Two business colleagues greet each other with elbows because of COVID-19

Startups Battling COVID-19

5 min read • Apr 11, 2021 • Derek Miller

A good idea can shine through even the darkest of times, and 2020 has provided enough darkness to last a lifetime. While first responders spent hours working in ICU wards and parents took shifts at home tutoring their kids with virtual learning, entrepreneurs also got to work.

The National Venture Capital Association (NVCA) keeps an active dashboard for COVID-19 response resources and news, guiding small business owners through ways to apply for emergency funding and how to follow CDC guidelines. 

Their dashboard also includes a list of startups that jumped into action during the pandemic to solve many of the problems that created gridlock for families and businesses this year. 

Here are a few of our favorite companies from the list that are tackling the effects of COVID-19 in their own ways while making a significant difference.

Varsity Tutors 

Varsity Tutors offers tutoring and test prep in cities across the country. While this company is known for its in-person support, it’s also made a name for itself with virtual tutoring and guidance during the pandemic. Varsity Tutors launched a free remote learning program for K–12 students so they could receive needed academic help virtually. 

Once school was out for the summer, Varsity Tutors took their program a step further by offering a free virtual summer camp for students who needed to be entertained while parents worked. The camp was made for kids ages 5–18 with half-day, weeklong programs that focused on a variety of fun topics. 

Varsity Tutors was already in a position to provide value to families at the start of the pandemic, but their generosity throughout the lockdowns has set them above the rest. 

Modular Housing

Modular Housing believes in developing energy-efficient homes for the 21st century. They come in a variety of sizes, from the small Nook to the impressive Duo. At the start of the pandemic, the company formed the Modular Housing Task Force to address housing challenges caused by the pandemic. 

In addition to developing facilities and support for displaced families because of COVID-19, Modular Housing created ACTION-Housing, which works with some of the hardest-hit communities in 2020, like low-income individuals or people with disabilities. The goal of ACTION is to provide expanded services and resources such as food, self-care, or personal safety items.

Modular Housing is based in Pittsburgh and has a contact form on its site to request housing help.

Guild Education

Guild Education is an upskilling company that helps brands to train workers and prepare them better for higher-level roles. At the start of the pandemic, it quickly emerged as a leader in how to act during a crisis.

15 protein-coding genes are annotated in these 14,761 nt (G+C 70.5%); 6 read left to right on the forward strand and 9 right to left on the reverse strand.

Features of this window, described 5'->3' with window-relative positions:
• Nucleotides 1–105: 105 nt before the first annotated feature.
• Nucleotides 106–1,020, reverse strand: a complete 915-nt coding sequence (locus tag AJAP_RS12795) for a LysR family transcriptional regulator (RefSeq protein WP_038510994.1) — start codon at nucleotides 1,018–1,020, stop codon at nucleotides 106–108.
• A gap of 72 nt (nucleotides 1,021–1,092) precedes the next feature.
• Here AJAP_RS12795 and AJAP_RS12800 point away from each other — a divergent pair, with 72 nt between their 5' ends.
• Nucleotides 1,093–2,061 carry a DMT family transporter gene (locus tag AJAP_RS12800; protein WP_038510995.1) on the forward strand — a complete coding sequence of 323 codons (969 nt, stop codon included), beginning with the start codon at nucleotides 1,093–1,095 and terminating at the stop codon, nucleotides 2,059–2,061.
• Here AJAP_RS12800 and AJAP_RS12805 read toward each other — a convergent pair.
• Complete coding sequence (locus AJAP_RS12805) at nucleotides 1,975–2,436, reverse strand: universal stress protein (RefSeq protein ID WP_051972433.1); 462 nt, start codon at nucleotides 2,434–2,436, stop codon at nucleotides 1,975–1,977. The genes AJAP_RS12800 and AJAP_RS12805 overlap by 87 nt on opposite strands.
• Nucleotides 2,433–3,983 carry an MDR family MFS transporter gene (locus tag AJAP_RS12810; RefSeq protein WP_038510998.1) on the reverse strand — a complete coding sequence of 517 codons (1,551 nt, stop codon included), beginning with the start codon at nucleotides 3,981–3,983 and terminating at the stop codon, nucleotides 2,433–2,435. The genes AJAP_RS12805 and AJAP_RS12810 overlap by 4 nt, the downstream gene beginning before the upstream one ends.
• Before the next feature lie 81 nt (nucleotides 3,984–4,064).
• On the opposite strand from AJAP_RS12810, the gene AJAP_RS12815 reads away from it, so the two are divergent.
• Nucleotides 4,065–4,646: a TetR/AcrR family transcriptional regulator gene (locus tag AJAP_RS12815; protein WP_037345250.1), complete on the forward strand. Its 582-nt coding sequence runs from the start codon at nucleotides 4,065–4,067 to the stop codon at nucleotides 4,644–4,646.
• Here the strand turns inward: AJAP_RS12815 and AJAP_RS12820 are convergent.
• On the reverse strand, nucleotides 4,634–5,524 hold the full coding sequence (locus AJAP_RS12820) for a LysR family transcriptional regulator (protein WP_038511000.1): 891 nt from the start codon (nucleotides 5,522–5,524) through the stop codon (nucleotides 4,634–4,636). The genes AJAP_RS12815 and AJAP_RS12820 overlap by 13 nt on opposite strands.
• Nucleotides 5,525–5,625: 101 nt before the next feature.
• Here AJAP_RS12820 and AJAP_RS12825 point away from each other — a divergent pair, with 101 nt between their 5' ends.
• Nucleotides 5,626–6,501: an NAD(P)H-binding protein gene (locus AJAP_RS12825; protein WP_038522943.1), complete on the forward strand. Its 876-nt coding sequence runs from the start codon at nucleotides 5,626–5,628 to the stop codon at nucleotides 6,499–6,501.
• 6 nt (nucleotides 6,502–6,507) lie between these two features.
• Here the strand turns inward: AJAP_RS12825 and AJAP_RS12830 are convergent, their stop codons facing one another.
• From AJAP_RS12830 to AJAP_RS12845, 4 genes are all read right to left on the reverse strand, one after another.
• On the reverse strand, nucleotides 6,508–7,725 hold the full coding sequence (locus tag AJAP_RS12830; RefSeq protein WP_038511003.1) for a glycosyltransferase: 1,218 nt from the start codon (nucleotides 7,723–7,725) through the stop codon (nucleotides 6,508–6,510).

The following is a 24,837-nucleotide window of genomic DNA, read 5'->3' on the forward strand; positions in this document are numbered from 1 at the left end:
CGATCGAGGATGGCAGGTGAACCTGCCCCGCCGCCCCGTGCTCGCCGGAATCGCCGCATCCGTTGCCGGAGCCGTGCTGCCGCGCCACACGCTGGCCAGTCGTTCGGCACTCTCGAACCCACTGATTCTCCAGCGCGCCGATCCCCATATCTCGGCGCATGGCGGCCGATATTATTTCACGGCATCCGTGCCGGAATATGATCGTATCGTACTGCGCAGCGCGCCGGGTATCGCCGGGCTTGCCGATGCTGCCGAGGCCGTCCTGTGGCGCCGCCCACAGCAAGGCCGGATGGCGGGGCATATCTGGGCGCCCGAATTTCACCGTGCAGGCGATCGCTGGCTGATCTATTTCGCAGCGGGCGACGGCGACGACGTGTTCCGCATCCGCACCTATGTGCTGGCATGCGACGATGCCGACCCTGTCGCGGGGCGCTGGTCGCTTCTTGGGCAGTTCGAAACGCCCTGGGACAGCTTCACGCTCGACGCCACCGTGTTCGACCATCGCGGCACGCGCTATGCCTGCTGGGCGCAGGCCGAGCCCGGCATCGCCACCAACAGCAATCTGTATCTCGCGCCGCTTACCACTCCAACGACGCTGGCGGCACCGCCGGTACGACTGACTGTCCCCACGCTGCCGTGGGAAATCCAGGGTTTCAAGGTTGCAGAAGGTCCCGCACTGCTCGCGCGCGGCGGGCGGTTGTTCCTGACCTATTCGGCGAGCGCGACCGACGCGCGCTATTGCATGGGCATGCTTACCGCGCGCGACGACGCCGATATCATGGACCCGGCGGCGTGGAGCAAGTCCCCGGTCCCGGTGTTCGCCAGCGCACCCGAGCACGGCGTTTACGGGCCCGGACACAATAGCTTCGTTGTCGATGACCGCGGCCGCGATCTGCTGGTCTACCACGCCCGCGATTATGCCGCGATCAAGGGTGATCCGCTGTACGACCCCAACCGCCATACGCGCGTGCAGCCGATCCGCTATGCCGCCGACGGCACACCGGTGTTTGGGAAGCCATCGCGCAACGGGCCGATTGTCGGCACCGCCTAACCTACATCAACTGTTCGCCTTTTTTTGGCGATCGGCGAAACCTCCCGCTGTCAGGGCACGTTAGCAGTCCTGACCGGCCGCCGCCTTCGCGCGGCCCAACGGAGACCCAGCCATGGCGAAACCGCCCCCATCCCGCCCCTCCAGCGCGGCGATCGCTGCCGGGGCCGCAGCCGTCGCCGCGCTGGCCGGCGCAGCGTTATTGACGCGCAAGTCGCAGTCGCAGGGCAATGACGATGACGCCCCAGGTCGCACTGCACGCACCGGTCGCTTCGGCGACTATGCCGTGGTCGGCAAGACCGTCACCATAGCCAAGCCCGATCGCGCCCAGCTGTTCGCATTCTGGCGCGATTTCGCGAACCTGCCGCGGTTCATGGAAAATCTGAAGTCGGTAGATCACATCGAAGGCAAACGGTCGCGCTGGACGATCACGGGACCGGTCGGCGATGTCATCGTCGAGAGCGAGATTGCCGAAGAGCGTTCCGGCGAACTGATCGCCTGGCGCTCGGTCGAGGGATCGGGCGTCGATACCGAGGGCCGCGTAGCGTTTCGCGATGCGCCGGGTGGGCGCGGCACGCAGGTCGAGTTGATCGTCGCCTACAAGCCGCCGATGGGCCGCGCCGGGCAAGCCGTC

First, Guild took care of its own. In early April, the company made a “No Layoff” pledge to its 500 employees, promising that for the following 3 months, their jobs were safe. This gave team members the peace of mind that they wouldn’t lose their jobs at a time when so many people were furloughed. 

Guild also provided paid leave for employees with family members serving as first responders, offered uncapped sick time due to the virus, and gave employees a $300 credit to help their transition to remote work. 

Then, Guild helped the community. It formed a partnership with Southern New Hampshire University and Penn Foster to help workers affected by COVID-19. Their upskilling tools make it easy for people to find affordable courses and get tuition help for additional training. This has helped people who were laid off during the pandemic to grow their resumes and advance their careers. 


Shine is the top BIPOC-owned self-care app on the market, helping people to cope with daily levels of stress and anxiety with resources, meditations, reflections, and connections to professionals. 

At the start of the pandemic, anxiety levels skyrocketed as people became concerned for their jobs and worried about COVID-19 health risks. The leaders at Shine report that they saw a dramatic increase in app downloads and people seeking help for anxiety during the lockdown. 

This spike drove them to create a free toolkit for coronavirus anxiety. There are sections for parents, for financial fears, for isolation problems, and even for xenophobia to help Asian Americans and immigrants who faced discrimination. This is a great resource that anyone canand shouldsave and share with others. It highlights how a brand can jump into action when demand for its services increases and put users first for the betterment of society. 

What You Can Learn From These Startups

The companies on this list—and hundreds of others throughout the country—prove that you don’t need to be on the front lines to make a difference in fighting the COVID-19 pandemic. From offering support to your team members as they work from home to adjusting your products for first responders, you can help those who are most in need and shift our country closer to the end of this dark period. 

Moving forward as a business owner, consider techniques and strategies that you can implement to make your company and staff a beacon of hope in your community. While COVID-19 will eventually subside, how your company responds and adapts to the crisis will be a memory that lasts—so make it a positive one.


Derek Miller

Derek Miller is the CMO of Smack Apparel, the content guru at, the co-founder of Lofty Llama, and a marketing consultant for small businesses. He specializes in entrepreneurship, small business, and digital marketing, and his work has been featured in sites like Entrepreneur, GoDaddy,, and StartupCamp.